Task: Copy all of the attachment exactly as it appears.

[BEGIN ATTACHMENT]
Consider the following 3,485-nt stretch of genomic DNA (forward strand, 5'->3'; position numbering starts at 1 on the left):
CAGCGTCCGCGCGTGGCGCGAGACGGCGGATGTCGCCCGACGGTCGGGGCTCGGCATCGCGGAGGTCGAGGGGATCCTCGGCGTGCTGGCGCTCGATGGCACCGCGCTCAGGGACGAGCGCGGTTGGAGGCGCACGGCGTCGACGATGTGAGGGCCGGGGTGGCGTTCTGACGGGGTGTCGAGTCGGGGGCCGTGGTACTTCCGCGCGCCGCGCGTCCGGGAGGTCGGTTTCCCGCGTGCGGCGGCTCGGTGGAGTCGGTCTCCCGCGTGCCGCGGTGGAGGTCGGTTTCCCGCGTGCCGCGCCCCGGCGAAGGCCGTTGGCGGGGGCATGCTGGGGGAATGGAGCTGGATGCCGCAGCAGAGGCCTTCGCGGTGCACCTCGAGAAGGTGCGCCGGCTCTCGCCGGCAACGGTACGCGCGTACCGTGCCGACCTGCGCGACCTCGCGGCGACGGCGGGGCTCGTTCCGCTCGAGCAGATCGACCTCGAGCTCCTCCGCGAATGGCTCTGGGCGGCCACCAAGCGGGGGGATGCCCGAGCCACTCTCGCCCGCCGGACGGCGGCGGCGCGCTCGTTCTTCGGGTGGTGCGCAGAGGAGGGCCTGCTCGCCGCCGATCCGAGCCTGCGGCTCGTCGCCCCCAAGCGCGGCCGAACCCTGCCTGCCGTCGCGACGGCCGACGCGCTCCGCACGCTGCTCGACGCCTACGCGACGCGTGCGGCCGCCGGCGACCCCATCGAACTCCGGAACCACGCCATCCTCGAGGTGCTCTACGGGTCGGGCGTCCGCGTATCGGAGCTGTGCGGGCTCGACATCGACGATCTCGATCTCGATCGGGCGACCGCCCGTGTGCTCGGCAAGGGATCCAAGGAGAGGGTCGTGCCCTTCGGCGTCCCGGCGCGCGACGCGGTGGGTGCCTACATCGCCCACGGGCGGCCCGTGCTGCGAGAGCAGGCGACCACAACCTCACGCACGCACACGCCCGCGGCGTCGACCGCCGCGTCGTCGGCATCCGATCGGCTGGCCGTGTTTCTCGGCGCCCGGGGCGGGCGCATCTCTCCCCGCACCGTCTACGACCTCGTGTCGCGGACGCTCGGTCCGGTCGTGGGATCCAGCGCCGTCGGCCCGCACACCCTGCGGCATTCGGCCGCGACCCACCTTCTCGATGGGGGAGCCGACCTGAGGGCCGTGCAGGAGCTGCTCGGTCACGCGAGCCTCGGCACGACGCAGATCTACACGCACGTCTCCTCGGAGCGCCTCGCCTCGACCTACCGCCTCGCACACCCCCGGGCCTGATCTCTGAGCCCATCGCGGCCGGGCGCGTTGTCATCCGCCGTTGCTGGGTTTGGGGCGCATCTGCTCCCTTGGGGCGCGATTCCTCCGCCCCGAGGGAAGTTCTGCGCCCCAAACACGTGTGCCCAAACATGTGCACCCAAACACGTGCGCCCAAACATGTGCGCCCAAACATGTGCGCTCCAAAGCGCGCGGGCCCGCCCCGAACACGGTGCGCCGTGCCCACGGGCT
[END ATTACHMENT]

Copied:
Consider the following 3,485-nt stretch of genomic DNA (forward strand, 5'->3'; position numbering starts at 1 on the left):
CAGCGTCCGCGCGTGGCGCGAGACGGCGGATGTCGCCCGACGGTCGGGGCTCGGCATCGCGGAGGTCGAGGGGATCCTCGGCGTGCTGGCGCTCGATGGCACCGCGCTCAGGGACGAGCGCGGTTGGAGGCGCACGGCGTCGACGATGTGAGGGCCGGGGTGGCGTTCTGACGGGGTGTCGAGTCGGGGGCCGTGGTACTTCCGCGCGCCGCGCGTCCGGGAGGTCGGTTTCCCGCGTGCGGCGGCTCGGTGGAGTCGGTCTCCCGCGTGCCGCGGTGGAGGTCGGTTTCCCGCGTGCCGCGCCCCGGCGAAGGCCGTTGGCGGGGGCATGCTGGGGGAATGGAGCTGGATGCCGCAGCAGAGGCCTTCGCGGTGCACCTCGAGAAGGTGCGCCGGCTCTCGCCGGCAACGGTACGCGCGTACCGTGCCGACCTGCGCGACCTCGCGGCGACGGCGGGGCTCGTTCCGCTCGAGCAGATCGACCTCGAGCTCCTCCGCGAATGGCTCTGGGCGGCCACCAAGCGGGGGGATGCCCGAGCCACTCTCGCCCGCCGGACGGCGGCGGCGCGCTCGTTCTTCGGGTGGTGCGCAGAGGAGGGCCTGCTCGCCGCCGATCCGAGCCTGCGGCTCGTCGCCCCCAAGCGCGGCCGAACCCTGCCTGCCGTCGCGACGGCCGACGCGCTCCGCACGCTGCTCGACGCCTACGCGACGCGTGCGGCCGCCGGCGACCCCATCGAACTCCGGAACCACGCCATCCTCGAGGTGCTCTACGGGTCGGGCGTCCGCGTATCGGAGCTGTGCGGGCTCGACATCGACGATCTCGATCTCGATCGGGCGACCGCCCGTGTGCTCGGCAAGGGATCCAAGGAGAGGGTCGTGCCCTTCGGCGTCCCGGCGCGCGACGCGGTGGGTGCCTACATCGCCCACGGGCGGCCCGTGCTGCGAGAGCAGGCGACCACAACCTCACGCACGCACACGCCCGCGGCGTCGACCGCCGCGTCGTCGGCATCCGATCGGCTGGCCGTGTTTCTCGGCGCCCGGGGCGGGCGCATCTCTCCCCGCACCGTCTACGACCTCGTGTCGCGGACGCTCGGTCCGGTCGTGGGATCCAGCGCCGTCGGCCCGCACACCCTGCGGCATTCGGCCGCGACCCACCTTCTCGATGGGGGAGCCGACCTGAGGGCCGTGCAGGAGCTGCTCGGTCACGCGAGCCTCGGCACGACGCAGATCTACACGCACGTCTCCTCGGAGCGCCTCGCCTCGACCTACCGCCTCGCACACCCCCGGGCCTGATCTCTGAGCCCATCGCGGCCGGGCGCGTTGTCATCCGCCGTTGCTGGGTTTGGGGCGCATCTGCTCCCTTGGGGCGCGATTCCTCCGCCCCGAGGGAAGTTCTGCGCCCCAAACACGTGTGCCCAAACATGTGCACCCAAACACGTGCGCCCAAACATGTGCGCCCAAACATGTGCGCTCCAAAGCGCGCGGGCCCGCCCCGAACACGGTGCGCCGTGCCCACGGGCT